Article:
Because of their losing struggle against Apache raiders, the Sobaipuri eventually merged with the Tohono O’odham and disappeared as a distinct people.
11,000 B.C.: Paleo-Indians of the Clovis culture are hunting large mammals, such as mammoth, camel, horse, and bison, along the perennially flowing Santa Cruz River in what is now Southern Arizona near Tucson. The River is lined with huge cottonwood, Arizona sycamore, and gnarled mesquite trees. Note: the adult mammoths were larger than present-day African elephants and the bison were twice the size of our "buffalo".
1200 B.C.: Paleo-Indians predating the Hohokam are farming along the Santa Cruz River where Tucson is today. They construct the earliest known irrigation canals in North America. They cultivate maize, squash, & other crops. However, they continue their hunting & gathering practices because farming alone does not supply enough food.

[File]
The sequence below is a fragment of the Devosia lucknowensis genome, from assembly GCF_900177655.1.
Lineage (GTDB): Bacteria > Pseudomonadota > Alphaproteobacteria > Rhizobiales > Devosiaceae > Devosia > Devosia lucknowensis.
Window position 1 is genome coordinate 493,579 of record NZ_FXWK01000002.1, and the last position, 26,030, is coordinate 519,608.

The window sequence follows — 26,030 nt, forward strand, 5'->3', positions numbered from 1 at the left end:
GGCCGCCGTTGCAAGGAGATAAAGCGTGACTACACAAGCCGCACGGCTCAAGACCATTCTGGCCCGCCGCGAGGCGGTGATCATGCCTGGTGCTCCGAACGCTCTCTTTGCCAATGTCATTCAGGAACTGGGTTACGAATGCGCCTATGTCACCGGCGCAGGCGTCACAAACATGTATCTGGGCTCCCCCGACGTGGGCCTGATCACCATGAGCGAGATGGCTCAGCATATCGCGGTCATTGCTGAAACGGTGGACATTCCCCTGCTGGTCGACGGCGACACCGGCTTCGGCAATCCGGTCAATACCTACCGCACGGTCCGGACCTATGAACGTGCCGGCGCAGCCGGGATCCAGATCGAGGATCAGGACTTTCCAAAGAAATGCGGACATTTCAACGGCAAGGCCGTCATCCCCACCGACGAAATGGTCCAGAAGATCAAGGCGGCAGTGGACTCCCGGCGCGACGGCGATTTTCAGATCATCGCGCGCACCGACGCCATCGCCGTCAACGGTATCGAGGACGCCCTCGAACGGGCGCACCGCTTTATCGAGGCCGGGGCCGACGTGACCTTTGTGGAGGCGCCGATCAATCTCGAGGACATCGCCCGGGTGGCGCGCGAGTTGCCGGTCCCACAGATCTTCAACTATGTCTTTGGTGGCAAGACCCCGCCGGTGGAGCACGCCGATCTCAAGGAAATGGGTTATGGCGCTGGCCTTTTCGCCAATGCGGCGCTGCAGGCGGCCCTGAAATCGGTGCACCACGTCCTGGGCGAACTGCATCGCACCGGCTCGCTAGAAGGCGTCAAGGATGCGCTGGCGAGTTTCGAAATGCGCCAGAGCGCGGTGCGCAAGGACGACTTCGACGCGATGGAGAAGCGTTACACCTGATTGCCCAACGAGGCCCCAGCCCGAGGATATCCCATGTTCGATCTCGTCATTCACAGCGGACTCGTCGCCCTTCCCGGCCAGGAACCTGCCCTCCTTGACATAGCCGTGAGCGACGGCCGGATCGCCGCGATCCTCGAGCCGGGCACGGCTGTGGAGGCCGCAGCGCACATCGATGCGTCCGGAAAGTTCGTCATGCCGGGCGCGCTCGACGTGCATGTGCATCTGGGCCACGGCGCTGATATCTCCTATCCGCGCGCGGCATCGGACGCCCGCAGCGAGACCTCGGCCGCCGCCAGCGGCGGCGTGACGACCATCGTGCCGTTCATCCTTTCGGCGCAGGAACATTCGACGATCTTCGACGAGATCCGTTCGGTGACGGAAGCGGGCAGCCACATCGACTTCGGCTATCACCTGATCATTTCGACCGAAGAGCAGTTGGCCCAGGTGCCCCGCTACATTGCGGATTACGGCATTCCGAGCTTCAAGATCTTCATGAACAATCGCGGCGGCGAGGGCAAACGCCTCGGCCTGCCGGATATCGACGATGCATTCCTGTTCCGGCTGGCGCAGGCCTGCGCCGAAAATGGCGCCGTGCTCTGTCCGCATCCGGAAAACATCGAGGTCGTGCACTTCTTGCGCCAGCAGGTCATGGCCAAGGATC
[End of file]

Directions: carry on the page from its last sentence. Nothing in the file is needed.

400 A.D.: Beginning of the Hohokam culture of complex irrigation canals, large villages, and distinctive pottery. Unlike their predecessors, the Hohokam rely mostly on their irrigated crops and less on hunting & gathering.
1400-1450 A.D.: Hohokam culture collapses, probably due to sustained drought & poor soil management.
1691: Father Kino, a Jesuit, establishes Mission San Cayetano de Tumacácori on the east side of the Santa Cruz River adjacent to a Pima Indian village. Today, no one know precisely where this was because nothing permanent was built; thus no ruins.
1692: Father Kino establishes Mission San Xavier del Bac at a Tohono O’odham village on the west side of the Santa Cruz River. “Bac” is a Spanish transliteration of a Tohono O’odham word that means "place where the water appears". At one time there were substantial springs here that made successful farming possible.